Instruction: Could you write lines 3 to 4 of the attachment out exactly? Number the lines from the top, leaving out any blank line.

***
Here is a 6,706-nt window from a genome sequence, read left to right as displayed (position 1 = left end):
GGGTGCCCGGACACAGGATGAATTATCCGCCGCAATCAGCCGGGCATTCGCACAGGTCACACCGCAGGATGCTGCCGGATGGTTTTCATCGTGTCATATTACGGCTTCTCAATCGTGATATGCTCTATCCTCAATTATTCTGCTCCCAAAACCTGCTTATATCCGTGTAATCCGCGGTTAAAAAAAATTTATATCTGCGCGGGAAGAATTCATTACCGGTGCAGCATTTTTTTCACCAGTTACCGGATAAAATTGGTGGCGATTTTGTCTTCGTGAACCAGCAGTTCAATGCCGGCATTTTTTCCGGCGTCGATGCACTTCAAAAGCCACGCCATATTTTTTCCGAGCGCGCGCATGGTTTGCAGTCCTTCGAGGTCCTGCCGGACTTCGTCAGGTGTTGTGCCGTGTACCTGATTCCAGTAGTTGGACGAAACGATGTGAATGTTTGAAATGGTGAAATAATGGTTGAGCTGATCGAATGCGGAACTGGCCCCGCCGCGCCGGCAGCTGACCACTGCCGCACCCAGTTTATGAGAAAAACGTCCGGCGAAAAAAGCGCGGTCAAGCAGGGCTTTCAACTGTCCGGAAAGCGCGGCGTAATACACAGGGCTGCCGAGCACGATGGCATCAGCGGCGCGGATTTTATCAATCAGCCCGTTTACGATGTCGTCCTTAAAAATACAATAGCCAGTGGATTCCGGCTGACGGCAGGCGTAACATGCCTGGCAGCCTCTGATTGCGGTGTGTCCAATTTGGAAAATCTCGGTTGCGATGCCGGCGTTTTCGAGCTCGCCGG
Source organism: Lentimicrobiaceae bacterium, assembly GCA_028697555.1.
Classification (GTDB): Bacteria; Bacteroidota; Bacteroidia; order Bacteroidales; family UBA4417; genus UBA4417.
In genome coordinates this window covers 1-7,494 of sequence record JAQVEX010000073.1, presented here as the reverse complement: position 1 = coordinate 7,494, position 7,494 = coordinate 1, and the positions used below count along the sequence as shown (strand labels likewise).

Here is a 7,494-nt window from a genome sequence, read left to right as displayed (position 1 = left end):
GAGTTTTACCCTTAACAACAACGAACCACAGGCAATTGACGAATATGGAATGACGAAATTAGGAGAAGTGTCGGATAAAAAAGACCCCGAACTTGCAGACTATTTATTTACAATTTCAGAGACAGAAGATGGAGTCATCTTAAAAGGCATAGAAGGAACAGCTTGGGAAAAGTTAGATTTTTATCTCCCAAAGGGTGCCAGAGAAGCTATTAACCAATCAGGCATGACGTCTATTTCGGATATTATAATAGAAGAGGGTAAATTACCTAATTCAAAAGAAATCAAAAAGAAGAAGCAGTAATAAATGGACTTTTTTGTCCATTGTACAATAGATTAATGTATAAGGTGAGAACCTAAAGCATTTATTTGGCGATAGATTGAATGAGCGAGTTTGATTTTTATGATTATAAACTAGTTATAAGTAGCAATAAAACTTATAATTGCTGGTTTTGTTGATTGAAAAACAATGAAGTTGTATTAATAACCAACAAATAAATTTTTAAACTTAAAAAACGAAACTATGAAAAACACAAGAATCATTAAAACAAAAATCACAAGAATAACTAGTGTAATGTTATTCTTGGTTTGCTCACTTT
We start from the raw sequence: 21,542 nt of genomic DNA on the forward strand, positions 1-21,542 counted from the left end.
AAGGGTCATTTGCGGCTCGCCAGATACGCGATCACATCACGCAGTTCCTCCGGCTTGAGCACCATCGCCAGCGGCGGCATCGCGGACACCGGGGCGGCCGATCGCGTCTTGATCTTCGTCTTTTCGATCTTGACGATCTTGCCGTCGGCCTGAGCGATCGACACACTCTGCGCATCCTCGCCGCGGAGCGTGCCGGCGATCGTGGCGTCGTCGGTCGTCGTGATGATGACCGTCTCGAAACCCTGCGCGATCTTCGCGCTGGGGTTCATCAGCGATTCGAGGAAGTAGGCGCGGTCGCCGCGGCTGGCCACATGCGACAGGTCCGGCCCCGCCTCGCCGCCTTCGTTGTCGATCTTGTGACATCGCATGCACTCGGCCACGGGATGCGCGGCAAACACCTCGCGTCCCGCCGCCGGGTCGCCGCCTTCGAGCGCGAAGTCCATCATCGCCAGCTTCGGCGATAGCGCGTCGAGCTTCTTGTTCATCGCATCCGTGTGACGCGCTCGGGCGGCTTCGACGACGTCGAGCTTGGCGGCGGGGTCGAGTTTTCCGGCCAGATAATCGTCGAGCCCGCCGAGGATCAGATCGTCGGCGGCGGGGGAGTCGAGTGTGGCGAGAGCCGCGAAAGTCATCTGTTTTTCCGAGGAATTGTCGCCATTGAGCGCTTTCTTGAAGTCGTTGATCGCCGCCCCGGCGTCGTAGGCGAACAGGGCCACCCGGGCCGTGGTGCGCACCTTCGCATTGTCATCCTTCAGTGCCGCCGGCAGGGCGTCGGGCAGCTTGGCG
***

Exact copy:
Source organism: Lentimicrobiaceae bacterium, assembly GCA_028697555.1.
Classification (GTDB): Bacteria; Bacteroidota; Bacteroidia; order Bacteroidales; family UBA4417; genus UBA4417.